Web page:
What is the Evidence?

Hart, MC, Hooper, G. “Clinical associations of Dupuytren’s disease”. Postgrad Med J. vol. 81. 2005. pp. 425-8. (This review weighs the evidence in support of or against the many proposed clinical associations with Dupuytren's disease. Associations reviewed include alcohol use, epilepsy, trauma, diabetes mellitus, rheumatoid arthritis, gout, and human immunodeficiency virus infection. The article also reviews clinical features of disease and pathogenesis.)

Wheeless, CR. “Wheeless' textbook of orthopedics: Dupuytren's contracture. Duke Orthopaedics”. (A free online text book maintained by the Department of Orthopaedics at Duke University, this resource provides easily accessible clinical summaries of most orthopaedic conditions. The chapter on Dupuytren's contracture provides a concise summary on clinical findings.)

Griffin, LY. “Essentials of musculoskeletal care”. 2005. (Essentials of Musculoskeletal Care is a reference book that provides detailed summaries of most orthopaedic conditions and offers differential diagnoses by location and other clinical characteristics. Contains tables comparing entities within the differential diagnosis of DD and discusses the initial workup of each condition listed.)

Trojian, TH, Chu, SM. “Dupuytren’s disease: diagnosis and treatment”. Am Fam Physician. vol. 76. 2007. pp. 86-9. (This article is a primary care review of DD. It contains pictorial representations of the progressive stages of DD and reviews strength of evidence for the various associated primary care conditions.

Fitzgerald, AM, Kirkpatrick, JJ, Naylor, IL. “Dupuytren’s disease: the way forward?”. J Hand Surg Br. vol. 24. 1999. pp. 395-9. (This article considers the evidence in favor of DD as a modification of wound healing, rather than the previously accepted position that DD represents a neoplastic process. It discusses molecular biology and histologic evidence in support of a wound-healing theory.)

Bisson, MA, McGrouther, DA, Nudera, V, Grobbelaar, AO. “The different characteristics of Dupuytren’s disease fibroblasts derived from either nodule or cord: expression of alpha-smooth muscle actin and the response to stimulation by TGF-beta1”. J Hand Surg Br. vol. 28. 2003. pp. 351-6. (This article details basic science research in support of a wound-healing hypothesis for DD. The authors demonstrated TGF-beta1 inducible myofibroblast populations within tissue from Dupuytren's nodes and cords ex vivo, and they comment on the potential clinical significance of these findings.)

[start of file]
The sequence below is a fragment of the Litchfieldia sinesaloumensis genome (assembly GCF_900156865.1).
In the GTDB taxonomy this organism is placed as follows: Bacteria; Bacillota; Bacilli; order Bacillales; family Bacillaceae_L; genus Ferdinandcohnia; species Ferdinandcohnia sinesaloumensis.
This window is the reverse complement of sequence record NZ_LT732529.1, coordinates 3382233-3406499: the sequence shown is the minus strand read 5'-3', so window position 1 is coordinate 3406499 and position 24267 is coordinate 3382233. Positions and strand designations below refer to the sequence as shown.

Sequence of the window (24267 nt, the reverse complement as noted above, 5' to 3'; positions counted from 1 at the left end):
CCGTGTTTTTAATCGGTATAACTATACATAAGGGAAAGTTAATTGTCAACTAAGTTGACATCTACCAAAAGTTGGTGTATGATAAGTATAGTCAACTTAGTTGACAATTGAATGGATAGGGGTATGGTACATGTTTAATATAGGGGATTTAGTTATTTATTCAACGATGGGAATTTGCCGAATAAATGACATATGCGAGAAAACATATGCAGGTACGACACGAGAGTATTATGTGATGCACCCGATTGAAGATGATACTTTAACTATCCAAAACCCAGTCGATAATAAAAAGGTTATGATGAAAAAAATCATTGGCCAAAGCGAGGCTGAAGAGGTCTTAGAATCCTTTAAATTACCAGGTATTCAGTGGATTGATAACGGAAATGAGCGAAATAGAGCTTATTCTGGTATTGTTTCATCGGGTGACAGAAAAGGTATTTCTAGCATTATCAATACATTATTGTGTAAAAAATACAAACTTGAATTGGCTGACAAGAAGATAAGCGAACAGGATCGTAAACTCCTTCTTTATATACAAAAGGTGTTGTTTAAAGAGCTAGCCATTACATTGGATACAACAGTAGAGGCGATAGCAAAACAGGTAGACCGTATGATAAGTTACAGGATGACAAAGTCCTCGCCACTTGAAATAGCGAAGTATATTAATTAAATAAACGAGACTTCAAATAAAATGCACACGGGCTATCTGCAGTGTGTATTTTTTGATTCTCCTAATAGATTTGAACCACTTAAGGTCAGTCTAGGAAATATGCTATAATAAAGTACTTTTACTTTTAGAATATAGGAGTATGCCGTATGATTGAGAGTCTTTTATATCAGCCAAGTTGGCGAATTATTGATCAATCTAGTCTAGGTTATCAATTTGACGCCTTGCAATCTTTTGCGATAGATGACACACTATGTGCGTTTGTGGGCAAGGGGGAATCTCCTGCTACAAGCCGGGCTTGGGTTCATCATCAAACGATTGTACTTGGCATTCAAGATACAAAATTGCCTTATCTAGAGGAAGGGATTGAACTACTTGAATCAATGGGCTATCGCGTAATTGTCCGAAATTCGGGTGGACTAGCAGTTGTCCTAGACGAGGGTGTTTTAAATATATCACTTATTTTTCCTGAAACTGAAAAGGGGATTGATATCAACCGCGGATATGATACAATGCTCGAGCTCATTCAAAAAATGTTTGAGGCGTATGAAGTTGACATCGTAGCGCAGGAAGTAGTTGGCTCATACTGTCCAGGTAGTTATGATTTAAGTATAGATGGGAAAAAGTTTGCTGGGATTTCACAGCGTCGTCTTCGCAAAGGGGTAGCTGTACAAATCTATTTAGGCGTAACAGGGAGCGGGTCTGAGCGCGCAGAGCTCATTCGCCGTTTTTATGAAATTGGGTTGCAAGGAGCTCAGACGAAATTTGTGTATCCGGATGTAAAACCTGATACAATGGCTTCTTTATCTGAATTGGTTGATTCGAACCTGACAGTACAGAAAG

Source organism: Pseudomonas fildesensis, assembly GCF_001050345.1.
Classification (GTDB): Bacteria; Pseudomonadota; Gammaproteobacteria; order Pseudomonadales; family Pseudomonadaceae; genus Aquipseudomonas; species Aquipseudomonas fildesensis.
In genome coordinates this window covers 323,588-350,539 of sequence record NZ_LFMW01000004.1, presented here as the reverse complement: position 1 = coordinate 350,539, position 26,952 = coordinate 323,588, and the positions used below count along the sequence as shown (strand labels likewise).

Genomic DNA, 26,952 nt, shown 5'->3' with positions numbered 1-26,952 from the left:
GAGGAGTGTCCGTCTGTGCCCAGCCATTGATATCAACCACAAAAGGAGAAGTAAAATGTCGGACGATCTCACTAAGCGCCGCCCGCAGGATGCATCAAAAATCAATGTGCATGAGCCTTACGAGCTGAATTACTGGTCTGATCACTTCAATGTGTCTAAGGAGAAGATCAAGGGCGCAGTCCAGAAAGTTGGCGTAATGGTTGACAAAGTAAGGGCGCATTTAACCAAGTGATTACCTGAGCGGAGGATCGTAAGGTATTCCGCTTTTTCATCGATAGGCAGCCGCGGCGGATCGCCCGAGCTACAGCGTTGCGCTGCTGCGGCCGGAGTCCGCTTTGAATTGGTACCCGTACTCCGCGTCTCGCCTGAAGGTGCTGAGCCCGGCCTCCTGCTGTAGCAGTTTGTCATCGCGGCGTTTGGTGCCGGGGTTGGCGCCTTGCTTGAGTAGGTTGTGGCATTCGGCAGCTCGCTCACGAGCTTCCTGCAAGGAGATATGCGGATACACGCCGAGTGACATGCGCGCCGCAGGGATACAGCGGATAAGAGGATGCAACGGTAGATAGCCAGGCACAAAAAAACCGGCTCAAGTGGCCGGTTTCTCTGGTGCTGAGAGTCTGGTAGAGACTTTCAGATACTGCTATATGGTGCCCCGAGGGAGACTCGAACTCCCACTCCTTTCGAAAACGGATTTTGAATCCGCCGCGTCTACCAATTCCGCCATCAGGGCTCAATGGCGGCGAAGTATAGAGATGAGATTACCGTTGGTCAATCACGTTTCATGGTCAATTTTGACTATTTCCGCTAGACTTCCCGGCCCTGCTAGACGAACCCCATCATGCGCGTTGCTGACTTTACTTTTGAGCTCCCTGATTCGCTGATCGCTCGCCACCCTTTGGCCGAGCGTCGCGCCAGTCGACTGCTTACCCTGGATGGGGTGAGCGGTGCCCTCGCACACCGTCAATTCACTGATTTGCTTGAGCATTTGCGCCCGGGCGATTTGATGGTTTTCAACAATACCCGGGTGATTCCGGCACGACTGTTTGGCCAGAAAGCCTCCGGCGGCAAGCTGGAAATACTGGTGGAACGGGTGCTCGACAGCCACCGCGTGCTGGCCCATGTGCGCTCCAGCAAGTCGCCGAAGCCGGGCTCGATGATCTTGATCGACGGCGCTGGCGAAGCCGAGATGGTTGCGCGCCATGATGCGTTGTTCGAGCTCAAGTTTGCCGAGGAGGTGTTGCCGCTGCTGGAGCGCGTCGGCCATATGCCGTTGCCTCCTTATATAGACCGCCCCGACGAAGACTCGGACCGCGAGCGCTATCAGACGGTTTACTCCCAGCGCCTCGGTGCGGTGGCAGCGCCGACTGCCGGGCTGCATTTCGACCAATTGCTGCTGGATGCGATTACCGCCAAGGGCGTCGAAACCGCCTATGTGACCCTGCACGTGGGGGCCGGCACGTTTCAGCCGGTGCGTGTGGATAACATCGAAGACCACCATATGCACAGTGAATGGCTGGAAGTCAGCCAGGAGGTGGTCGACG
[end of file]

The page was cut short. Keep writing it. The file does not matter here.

Luck, JV. ” Dupuytren's contracture; a new concept of the pathogenesis correlated with surgical management”. J Bone Joint Surg Am. vol. 41. 1959. pp. 635-64. (Included for historical reference, this is the initial description of a three-phase histologic progression in Dupuytren's contracture.)

Lam, WL, Rawlins, JM, Karoo, RO, Naylor, I, Sharpe, DT. ” Re-visiting Luck's classification: a histological analysis of Dupuytren's disease”. J Hand Surg Eur. vol. 35. 2010. pp. 312-7. (The authors stained histologic specimens from patients with DD with a Herovici stain to demonstrate the decreasing proportion of collagen III as the condition progresses. This article also introduces a new histologic staging system based on the ratio of type III to type I collagen.)

Hindocha, S, John, S, Stanley, JK, Watson, SJ, Bayat, A. ” The heritability of Dupuytren's disease: familial aggregation and its clinical significance”. J Hand Surg Am. vol. 31. 2006. pp. 204-10. (The researchers conclude that familial clustering in DD is most likely due to genetic influence rather than shared environmental influences. The sibling recurrence-risk ratio for DD was calculated by interviewing and surveying family members of 92 index cases.)